When I first got out of high school, I didn’t want to go to college. I didn’t know what I wanted to do (and in many ways, I still don’t), but I knew that I wasn’t ready for more school. So, I entered the work force.
I had a crappy job. I worked for a newspaper (Gulfport’s The Sun Herald) in the back room. We were the last stop before the news papers went to the drivers. We put the advertising inserts into the papers (using giant machines called, oddly enough, inserters) and divvied up the bundles.
I worked nights. I could get time off to see shows. It was a life.
Before I started working there, my friends and I would hang out at the local IHOP to all hours of the morning drinking coffee. When I got the job, just around the corner from this IHOP, I would pop in before my shift and pop in afterwards. Without fail, someone I knew would be there – regardless of the time.
I had a large crew of friends and acquaintances and IHOP, along with a couple of other places, was our meeting place. It was the common denominator in our lives. Some of us listened to the same music. Some of us read the same books. Some of us went to the same schools. Few of us shared many traits. All of us shared IHOP.
What’s weird within any large group of friends that exists in a relatively small area (at the time, as the casinos were just getting started, Biloxi and Gulfport together had, maybe, a total population of 300,000 – 350,000 people), is when someone enters the group, who everyone else seems to know, but you’ve never met.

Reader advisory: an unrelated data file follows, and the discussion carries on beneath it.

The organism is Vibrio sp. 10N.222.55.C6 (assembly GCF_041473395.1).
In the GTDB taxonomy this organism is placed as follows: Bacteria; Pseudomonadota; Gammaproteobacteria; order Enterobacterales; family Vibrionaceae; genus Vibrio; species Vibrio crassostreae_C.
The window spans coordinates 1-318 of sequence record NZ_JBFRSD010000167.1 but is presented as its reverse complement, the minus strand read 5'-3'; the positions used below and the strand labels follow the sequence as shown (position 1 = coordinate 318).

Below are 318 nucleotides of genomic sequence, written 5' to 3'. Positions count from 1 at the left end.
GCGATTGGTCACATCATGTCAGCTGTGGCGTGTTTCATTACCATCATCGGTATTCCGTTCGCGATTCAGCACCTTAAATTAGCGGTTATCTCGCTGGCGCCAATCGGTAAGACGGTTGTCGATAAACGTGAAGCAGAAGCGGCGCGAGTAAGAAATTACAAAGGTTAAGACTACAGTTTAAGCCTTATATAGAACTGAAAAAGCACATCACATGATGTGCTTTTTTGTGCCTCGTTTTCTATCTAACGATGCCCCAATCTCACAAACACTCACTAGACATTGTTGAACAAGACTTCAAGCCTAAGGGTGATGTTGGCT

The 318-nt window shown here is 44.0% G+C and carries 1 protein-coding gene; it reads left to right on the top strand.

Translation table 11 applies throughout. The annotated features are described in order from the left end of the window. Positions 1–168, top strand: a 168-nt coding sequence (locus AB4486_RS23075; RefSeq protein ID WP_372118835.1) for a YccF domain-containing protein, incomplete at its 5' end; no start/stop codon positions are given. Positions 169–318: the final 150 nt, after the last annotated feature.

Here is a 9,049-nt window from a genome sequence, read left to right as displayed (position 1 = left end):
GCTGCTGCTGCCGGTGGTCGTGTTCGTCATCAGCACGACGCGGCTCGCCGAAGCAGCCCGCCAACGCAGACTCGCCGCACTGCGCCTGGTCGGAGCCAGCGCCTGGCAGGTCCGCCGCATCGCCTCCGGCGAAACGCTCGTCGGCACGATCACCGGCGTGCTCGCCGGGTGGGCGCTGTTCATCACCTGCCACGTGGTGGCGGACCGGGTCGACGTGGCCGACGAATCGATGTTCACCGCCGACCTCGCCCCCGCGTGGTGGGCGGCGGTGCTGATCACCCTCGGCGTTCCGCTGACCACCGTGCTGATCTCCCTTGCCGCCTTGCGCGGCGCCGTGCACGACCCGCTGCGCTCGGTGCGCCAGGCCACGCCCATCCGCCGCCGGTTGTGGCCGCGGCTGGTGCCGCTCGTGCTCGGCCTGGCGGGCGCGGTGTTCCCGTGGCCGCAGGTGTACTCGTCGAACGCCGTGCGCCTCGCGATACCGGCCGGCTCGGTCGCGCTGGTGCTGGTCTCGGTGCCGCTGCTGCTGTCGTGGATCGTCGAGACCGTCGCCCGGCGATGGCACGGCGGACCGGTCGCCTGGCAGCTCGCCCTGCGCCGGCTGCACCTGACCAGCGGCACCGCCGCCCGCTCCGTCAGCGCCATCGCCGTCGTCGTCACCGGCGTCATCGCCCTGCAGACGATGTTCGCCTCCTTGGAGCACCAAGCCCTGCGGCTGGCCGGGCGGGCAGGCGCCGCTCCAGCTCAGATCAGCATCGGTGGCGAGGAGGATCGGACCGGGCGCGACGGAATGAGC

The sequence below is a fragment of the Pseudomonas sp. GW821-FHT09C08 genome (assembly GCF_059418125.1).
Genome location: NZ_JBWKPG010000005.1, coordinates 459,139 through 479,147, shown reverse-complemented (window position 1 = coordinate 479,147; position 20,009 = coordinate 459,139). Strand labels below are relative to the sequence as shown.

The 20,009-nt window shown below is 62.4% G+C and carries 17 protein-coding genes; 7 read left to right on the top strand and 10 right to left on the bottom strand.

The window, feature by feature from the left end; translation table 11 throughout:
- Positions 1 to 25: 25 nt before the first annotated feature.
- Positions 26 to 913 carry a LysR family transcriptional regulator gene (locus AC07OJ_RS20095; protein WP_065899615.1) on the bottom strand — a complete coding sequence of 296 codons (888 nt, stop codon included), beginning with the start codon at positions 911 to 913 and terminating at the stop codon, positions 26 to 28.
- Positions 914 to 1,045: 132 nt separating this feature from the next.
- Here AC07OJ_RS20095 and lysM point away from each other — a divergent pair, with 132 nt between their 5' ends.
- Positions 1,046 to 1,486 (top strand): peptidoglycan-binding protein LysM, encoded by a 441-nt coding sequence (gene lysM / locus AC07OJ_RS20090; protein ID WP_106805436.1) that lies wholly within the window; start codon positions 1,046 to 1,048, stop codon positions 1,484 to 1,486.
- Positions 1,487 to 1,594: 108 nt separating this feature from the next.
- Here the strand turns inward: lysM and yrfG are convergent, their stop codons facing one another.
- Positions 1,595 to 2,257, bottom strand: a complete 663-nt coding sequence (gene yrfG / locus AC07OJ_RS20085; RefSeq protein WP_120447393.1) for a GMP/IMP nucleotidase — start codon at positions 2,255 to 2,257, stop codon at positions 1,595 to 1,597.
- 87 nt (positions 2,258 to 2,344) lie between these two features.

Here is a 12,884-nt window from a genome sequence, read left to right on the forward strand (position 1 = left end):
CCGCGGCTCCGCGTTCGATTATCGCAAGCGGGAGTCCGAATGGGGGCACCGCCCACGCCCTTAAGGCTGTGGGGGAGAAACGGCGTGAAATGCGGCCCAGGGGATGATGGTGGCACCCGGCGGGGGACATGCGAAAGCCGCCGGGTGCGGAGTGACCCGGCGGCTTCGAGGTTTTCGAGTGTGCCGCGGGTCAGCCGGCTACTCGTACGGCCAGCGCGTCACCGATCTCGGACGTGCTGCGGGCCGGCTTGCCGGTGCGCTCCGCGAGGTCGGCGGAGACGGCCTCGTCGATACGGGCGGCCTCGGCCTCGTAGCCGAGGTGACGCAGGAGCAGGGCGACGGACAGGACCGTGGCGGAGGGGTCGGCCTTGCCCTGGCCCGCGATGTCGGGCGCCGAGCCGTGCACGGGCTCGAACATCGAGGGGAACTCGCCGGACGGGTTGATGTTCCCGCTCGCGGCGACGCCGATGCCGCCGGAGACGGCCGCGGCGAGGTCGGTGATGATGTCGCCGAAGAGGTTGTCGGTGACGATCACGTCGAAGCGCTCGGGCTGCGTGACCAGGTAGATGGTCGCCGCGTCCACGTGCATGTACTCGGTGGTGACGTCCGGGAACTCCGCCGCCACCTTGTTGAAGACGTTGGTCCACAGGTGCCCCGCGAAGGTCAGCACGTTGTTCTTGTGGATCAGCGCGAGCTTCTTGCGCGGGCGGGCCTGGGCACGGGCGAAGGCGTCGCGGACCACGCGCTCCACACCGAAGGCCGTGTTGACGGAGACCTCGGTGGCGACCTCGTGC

It happened. Not too often, but it did. One night I popped in after a particularly short shift at work and found someone new at our regular table. I didn’t know her, but several of my friends obviously did.
I’m not sure what attracted me to her at first. We started talking and just hit it off. She had lived in the area before – graduated from Biloxi High with some of the crew and moved out to Arizona with her mom to go to school. Things didn’t pan out there and she moved back to the Coast.
We talked more and made plans to see each other again.
We got married about a year and a half later.
Every time we went to the coast, we made a habit of stopping into the IHOP, at the very least buzzing the parking lot just to reminisce. Unfortunately, a very large storm hit the coast almost exactly one year ago. The IHOP no longer stands.
It’s sad that we no longer have that building as a physical reminder of our early days. But it’s refreshing in that while a building fell to a monstrous storm, our relationship has endured through its own turbulence. I mean, the flotsam and jetsam of life’s storms is a necessary evil and it’s refreshing that our port in these storms is the relationships we hold dear. Not something as fleeting as a coffee shop.
Oh, the storm took out the Denny’s too.